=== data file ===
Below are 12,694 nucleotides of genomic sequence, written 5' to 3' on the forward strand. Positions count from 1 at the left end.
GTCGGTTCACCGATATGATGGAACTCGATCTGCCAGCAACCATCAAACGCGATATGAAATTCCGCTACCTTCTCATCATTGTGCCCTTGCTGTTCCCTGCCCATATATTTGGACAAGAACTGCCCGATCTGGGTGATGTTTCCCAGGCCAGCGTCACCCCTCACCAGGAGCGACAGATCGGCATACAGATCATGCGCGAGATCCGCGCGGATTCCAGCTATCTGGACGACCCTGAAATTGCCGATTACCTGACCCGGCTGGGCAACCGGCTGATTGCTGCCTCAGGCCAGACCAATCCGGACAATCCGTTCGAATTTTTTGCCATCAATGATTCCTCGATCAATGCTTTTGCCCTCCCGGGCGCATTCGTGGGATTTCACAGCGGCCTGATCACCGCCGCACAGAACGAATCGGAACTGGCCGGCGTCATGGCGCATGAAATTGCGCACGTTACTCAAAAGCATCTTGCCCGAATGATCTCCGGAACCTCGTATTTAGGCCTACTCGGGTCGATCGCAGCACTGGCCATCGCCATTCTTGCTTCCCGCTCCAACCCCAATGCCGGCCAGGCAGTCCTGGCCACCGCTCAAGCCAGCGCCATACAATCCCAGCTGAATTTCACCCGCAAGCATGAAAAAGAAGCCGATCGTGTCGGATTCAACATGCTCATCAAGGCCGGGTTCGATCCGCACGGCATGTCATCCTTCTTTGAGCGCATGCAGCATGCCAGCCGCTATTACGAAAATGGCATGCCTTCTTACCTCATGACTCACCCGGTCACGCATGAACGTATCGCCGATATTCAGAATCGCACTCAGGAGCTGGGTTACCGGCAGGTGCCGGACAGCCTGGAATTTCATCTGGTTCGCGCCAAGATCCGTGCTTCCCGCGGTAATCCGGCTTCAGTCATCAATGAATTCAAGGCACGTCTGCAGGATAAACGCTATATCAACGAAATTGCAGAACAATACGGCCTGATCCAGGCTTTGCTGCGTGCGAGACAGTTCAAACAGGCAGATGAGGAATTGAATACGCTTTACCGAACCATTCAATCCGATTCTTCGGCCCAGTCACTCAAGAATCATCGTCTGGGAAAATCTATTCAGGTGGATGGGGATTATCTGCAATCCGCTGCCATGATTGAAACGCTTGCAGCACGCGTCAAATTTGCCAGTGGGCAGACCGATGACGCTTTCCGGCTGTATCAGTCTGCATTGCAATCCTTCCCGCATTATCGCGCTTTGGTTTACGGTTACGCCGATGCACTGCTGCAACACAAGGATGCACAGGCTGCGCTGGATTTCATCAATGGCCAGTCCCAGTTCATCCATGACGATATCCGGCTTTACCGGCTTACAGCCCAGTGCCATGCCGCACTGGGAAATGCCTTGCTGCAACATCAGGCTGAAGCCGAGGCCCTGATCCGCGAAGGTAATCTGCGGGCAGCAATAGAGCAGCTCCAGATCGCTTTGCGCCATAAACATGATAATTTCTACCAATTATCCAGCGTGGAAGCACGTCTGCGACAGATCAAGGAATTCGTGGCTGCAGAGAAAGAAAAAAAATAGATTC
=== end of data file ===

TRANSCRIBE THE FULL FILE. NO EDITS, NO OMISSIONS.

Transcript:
Below are 12,694 nucleotides of genomic sequence, written 5' to 3' on the forward strand. Positions count from 1 at the left end.
GTCGGTTCACCGATATGATGGAACTCGATCTGCCAGCAACCATCAAACGCGATATGAAATTCCGCTACCTTCTCATCATTGTGCCCTTGCTGTTCCCTGCCCATATATTTGGACAAGAACTGCCCGATCTGGGTGATGTTTCCCAGGCCAGCGTCACCCCTCACCAGGAGCGACAGATCGGCATACAGATCATGCGCGAGATCCGCGCGGATTCCAGCTATCTGGACGACCCTGAAATTGCCGATTACCTGACCCGGCTGGGCAACCGGCTGATTGCTGCCTCAGGCCAGACCAATCCGGACAATCCGTTCGAATTTTTTGCCATCAATGATTCCTCGATCAATGCTTTTGCCCTCCCGGGCGCATTCGTGGGATTTCACAGCGGCCTGATCACCGCCGCACAGAACGAATCGGAACTGGCCGGCGTCATGGCGCATGAAATTGCGCACGTTACTCAAAAGCATCTTGCCCGAATGATCTCCGGAACCTCGTATTTAGGCCTACTCGGGTCGATCGCAGCACTGGCCATCGCCATTCTTGCTTCCCGCTCCAACCCCAATGCCGGCCAGGCAGTCCTGGCCACCGCTCAAGCCAGCGCCATACAATCCCAGCTGAATTTCACCCGCAAGCATGAAAAAGAAGCCGATCGTGTCGGATTCAACATGCTCATCAAGGCCGGGTTCGATCCGCACGGCATGTCATCCTTCTTTGAGCGCATGCAGCATGCCAGCCGCTATTACGAAAATGGCATGCCTTCTTACCTCATGACTCACCCGGTCACGCATGAACGTATCGCCGATATTCAGAATCGCACTCAGGAGCTGGGTTACCGGCAGGTGCCGGACAGCCTGGAATTTCATCTGGTTCGCGCCAAGATCCGTGCTTCCCGCGGTAATCCGGCTTCAGTCATCAATGAATTCAAGGCACGTCTGCAGGATAAACGCTATATCAACGAAATTGCAGAACAATACGGCCTGATCCAGGCTTTGCTGCGTGCGAGACAGTTCAAACAGGCAGATGAGGAATTGAATACGCTTTACCGAACCATTCAATCCGATTCTTCGGCCCAGTCACTCAAGAATCATCGTCTGGGAAAATCTATTCAGGTGGATGGGGATTATCTGCAATCCGCTGCCATGATTGAAACGCTTGCAGCACGCGTCAAATTTGCCAGTGGGCAGACCGATGACGCTTTCCGGCTGTATCAGTCTGCATTGCAATCCTTCCCGCATTATCGCGCTTTGGTTTACGGTTACGCCGATGCACTGCTGCAACACAAGGATGCACAGGCTGCGCTGGATTTCATCAATGGCCAGTCCCAGTTCATCCATGACGATATCCGGCTTTACCGGCTTACAGCCCAGTGCCATGCCGCACTGGGAAATGCCTTGCTGCAACATCAGGCTGAAGCCGAGGCCCTGATCCGCGAAGGTAATCTGCGGGCAGCAATAGAGCAGCTCCAGATCGCTTTGCGCCATAAACATGATAATTTCTACCAATTATCCAGCGTGGAAGCACGTCTGCGACAGATCAAGGAATTCGTGGCTGCAGAGAAAGAAAAAAAATAGATTC